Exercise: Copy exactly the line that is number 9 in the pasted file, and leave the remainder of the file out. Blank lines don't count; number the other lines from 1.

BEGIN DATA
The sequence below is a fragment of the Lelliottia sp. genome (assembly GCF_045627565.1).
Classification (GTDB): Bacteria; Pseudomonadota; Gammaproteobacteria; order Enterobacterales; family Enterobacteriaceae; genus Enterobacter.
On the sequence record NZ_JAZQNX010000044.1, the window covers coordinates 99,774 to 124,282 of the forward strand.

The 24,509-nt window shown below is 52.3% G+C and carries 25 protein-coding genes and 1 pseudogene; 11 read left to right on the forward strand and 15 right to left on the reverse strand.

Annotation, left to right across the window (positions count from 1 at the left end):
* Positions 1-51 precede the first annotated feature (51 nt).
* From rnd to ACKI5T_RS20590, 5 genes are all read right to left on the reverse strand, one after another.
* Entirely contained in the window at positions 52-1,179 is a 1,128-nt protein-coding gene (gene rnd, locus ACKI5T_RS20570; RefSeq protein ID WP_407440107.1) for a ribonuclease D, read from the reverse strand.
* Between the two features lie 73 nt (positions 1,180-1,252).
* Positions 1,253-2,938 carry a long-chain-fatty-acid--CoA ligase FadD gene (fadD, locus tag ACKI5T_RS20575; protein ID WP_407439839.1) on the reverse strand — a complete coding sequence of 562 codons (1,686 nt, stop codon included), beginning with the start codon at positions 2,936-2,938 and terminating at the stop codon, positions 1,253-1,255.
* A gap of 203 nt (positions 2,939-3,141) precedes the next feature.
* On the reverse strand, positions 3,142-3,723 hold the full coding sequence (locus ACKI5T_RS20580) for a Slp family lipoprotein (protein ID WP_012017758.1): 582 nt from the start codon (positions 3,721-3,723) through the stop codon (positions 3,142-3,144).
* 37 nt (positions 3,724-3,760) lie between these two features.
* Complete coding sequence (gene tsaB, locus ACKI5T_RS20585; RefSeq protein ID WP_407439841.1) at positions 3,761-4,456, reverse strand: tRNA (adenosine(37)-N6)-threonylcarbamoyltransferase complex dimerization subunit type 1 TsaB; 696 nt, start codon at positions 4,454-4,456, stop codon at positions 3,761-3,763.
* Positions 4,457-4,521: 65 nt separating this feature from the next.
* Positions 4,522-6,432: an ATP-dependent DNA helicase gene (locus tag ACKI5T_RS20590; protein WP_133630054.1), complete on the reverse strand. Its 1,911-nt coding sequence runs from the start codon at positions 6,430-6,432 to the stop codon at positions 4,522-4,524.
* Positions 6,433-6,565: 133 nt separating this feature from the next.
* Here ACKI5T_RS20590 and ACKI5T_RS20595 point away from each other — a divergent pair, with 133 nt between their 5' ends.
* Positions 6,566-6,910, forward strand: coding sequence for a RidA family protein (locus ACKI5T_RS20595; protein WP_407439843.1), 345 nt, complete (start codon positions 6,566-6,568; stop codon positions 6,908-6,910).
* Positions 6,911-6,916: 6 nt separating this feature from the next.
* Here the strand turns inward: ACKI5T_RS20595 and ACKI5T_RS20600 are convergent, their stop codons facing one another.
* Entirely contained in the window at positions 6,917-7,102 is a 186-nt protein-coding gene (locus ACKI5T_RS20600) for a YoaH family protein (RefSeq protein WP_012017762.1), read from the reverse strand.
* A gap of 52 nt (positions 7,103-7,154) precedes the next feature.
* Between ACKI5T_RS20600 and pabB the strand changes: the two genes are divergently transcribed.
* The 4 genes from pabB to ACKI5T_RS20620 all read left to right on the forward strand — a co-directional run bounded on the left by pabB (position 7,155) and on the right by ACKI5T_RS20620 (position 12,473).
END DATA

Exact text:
* Between the two features lie 73 nt (positions 1,180-1,252).